On Egypt’s finite water supply

Turning Herodotus’s epithet on its head, some have recently claimed that “the Nile is the gift of Egypt,” adducing historic rights to the Nile’s water. But what happens when the Nile’s water becomes an endangered resource?

In the past few decades, concerns about access to water have increased because of the Middle East’s scarcity of rain. This is not only the biggest threat to food security, as some experts highlight, but also a reason behind political conflict.

Driving forces behind the water crisis are excessive population growth, inefficiency in the way water is used, waste due to deficient irrigation technology, unlined canals that accelerate evaporation, and pollution.

Tina Jaskolski, research coordinator at the Desert Development Center (DDC) at the American University in Cairo (AUC), explains that Egypt’s conundrum stems from the fact that its only major water sources are the Nile — whose source is outside the country — and groundwater, which is finite.

Egypt signed two agreements pertaining to the utilization of the Nile’s water — one in 1929, during the colonial era, and the other in 1959 — with other African countries. The latter agreement guarantees Egypt and Sudan 55.5 and 18.5 billion cubic meters respectively of Nile water per year, even though Ethiopia contributes almost 85 percent of total Nile flow.

The treaties also stipulate that upstream countries cannot undertake any water projects, such as irrigation works or damns, without the approval of both Egypt and Sudan, the two downstream states.

The upstream countries not only contest the legality of colonial agreements but also complain that the 1959 treaty ignores their rights to water.

As Sharif S. Elmusa, political science professor at AUC, told Al-Masry Al-Youm, “Among the eleven riparian states, the Nile’s water is used primarily by Egypt and Sudan, for both irrigation, domestic consumption and generation of electricity, while the other countries’ use is related mainly to hydroelectric power.”

“The upstream countries,” Elmusa went on, “demand equal utilization among Nile Basin states, while Egypt as well as Sudan wants the maintenance of the current share based on historic use and the 1959 agreement.”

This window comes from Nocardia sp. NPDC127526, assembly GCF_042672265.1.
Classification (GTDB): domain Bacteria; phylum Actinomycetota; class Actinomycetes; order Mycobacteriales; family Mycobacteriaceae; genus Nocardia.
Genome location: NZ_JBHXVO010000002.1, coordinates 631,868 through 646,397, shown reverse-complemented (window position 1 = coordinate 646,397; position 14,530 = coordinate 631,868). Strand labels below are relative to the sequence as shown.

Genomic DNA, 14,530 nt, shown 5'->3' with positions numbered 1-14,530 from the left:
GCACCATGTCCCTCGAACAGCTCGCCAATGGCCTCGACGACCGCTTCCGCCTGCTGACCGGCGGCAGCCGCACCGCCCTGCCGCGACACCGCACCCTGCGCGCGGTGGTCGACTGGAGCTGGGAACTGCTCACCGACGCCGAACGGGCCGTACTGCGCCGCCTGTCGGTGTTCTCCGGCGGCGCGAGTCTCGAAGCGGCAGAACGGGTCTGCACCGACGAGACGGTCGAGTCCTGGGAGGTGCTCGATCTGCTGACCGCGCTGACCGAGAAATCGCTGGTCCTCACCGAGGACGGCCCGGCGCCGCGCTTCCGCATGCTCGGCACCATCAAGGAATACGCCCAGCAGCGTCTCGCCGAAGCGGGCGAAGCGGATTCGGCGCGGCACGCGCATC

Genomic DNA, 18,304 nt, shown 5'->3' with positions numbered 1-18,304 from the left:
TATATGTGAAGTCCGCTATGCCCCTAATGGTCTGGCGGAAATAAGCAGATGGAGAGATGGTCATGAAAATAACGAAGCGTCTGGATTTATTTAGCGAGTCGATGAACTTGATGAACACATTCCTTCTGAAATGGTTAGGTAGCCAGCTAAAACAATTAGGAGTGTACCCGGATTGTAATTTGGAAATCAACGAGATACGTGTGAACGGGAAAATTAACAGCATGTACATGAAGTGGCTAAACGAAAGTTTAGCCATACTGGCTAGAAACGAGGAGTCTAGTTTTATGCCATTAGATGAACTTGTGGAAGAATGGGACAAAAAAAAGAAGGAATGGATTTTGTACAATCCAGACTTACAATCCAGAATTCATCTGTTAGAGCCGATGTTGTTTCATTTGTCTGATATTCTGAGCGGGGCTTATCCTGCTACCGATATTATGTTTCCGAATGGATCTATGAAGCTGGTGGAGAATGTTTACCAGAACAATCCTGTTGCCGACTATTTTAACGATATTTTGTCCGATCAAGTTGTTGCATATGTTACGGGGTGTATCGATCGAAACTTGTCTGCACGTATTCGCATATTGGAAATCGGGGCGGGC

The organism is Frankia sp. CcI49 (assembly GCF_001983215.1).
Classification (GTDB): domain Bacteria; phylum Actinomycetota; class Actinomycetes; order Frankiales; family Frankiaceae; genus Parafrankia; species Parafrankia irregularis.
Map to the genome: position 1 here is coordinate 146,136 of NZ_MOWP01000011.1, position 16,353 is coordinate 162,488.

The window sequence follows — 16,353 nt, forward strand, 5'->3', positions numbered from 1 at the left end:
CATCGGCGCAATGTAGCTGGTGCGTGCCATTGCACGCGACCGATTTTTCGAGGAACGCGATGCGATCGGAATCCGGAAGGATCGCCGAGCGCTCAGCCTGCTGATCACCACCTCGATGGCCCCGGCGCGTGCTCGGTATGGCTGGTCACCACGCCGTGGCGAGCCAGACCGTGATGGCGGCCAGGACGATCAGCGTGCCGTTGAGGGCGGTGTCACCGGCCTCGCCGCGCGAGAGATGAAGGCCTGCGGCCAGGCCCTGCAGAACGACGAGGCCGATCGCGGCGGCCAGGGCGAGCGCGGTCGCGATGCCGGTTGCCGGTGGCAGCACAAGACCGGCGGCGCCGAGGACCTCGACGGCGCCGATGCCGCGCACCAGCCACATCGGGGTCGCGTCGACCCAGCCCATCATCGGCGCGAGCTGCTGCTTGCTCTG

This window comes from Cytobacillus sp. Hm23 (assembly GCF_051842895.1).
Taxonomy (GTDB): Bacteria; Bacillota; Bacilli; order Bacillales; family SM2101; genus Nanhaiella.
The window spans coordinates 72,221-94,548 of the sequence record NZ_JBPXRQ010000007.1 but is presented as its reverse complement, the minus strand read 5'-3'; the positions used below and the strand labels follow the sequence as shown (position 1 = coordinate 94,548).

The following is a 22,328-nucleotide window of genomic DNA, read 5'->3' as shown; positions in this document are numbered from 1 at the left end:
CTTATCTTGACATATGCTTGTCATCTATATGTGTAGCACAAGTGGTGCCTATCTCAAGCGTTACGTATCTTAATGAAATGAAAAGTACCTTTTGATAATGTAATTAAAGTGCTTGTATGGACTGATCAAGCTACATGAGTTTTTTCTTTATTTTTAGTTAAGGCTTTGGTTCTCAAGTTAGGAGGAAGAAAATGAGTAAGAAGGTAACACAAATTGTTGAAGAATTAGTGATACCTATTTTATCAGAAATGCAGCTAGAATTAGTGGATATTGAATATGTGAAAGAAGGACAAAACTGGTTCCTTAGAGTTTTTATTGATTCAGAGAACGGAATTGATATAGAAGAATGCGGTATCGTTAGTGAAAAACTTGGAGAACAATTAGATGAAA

Even though Egypt and Sudan both rejected the Cooperative Framework agreement signed by the upstream countries in May 2010, Elmusa dismissed the possibility of a water war unless Egypt and Sudan decide to unite against Ethiopia, which is unlikely to happen. “Even though Sudan does not contribute much in terms of water to the Nile, it is becoming a key country because of its location, but it is necessary to understand how the new South Sudan will act because most likely it is going to support the upstream countries.”

According to Elmusa, the new Egyptian government has a lot of work ahead to manage better relations with the Nile-riparian states. Cooperation and increased diplomatic efforts to work together towards solutions are essential.

Looking for solutions

The Nubian Sandstone Aquifer runs between four countries, namely Libya, Sudan, Chad and Egypt. It provides fossil water, a non-renewable source that might run out in about 300 years, according to the government’s estimates.

This second source of water for Egypt sometimes leads to political disputes, when one of the four countries taps the aquifer in a way that affects the others.

The DDC is a non-profit research institution established in 1979 by AUC, focusing on the ecological, social and economic sustainability of communities in Egypt’s arid lands.

In 2006, the center started a program called Oasis Water Management in Abu Minqar, which is part of Farafra Oasis, in the Western Desert. The program tries to improve water-use efficiency around the Nubian Sandstone Aquifer.

Up to 40 percent of this fossil water is being wasted in farming operations each day. The reasons are mainly related to an inefficient drainage systems and geomorphology.

“In many oases you have huge lakes of drainage water accumulating that just sit there, evaporating in the sun. Also, water that is lost in desert farming does not, like in the case of the river Nile, return to the water source as underground water, but is actually lost to evaporation since the aquifer is located at a depth of around 1000 meters in Farafra, so water doesn’t go back to the aquifer,” Jaskolski explained.

The spirit of DDC is to work in partnership with local communities. Therefore, the team of experts has been trying to encourage more efficient water use by considering practices of existing communities and working with them on the construction of canals that allow them to carry on maintenance work themselves.

“Since 2006, we have lined two irrigation canals to speed up the water flow between the well and the field from four hours to just 15 minutes while significantly reducing water loss to seepage and evaporation. We have also installed drip and sprinkler irrigation trials, and have been experimenting with crop varieties that are more suitable for the desert,” Jaskolski said.

The philosophy behind the project is to “make the most out of the water you have,” avoiding the drilling of additional wells that will also tap into the finite water source. “As a result of the canal lining, the farmers are able to cultivate almost double the area of land with the same amount of water,” she explained.

Unfortunately, due to lack of funds, the center was only able to build two canals out of hundreds proposed. Since the government has been promising to convert the system in the western desert from flood irrigation to drip irrigation, Jaskolski hopes an agreement could be reached whereby costs would be shared between the government and farmers so the project can expand.

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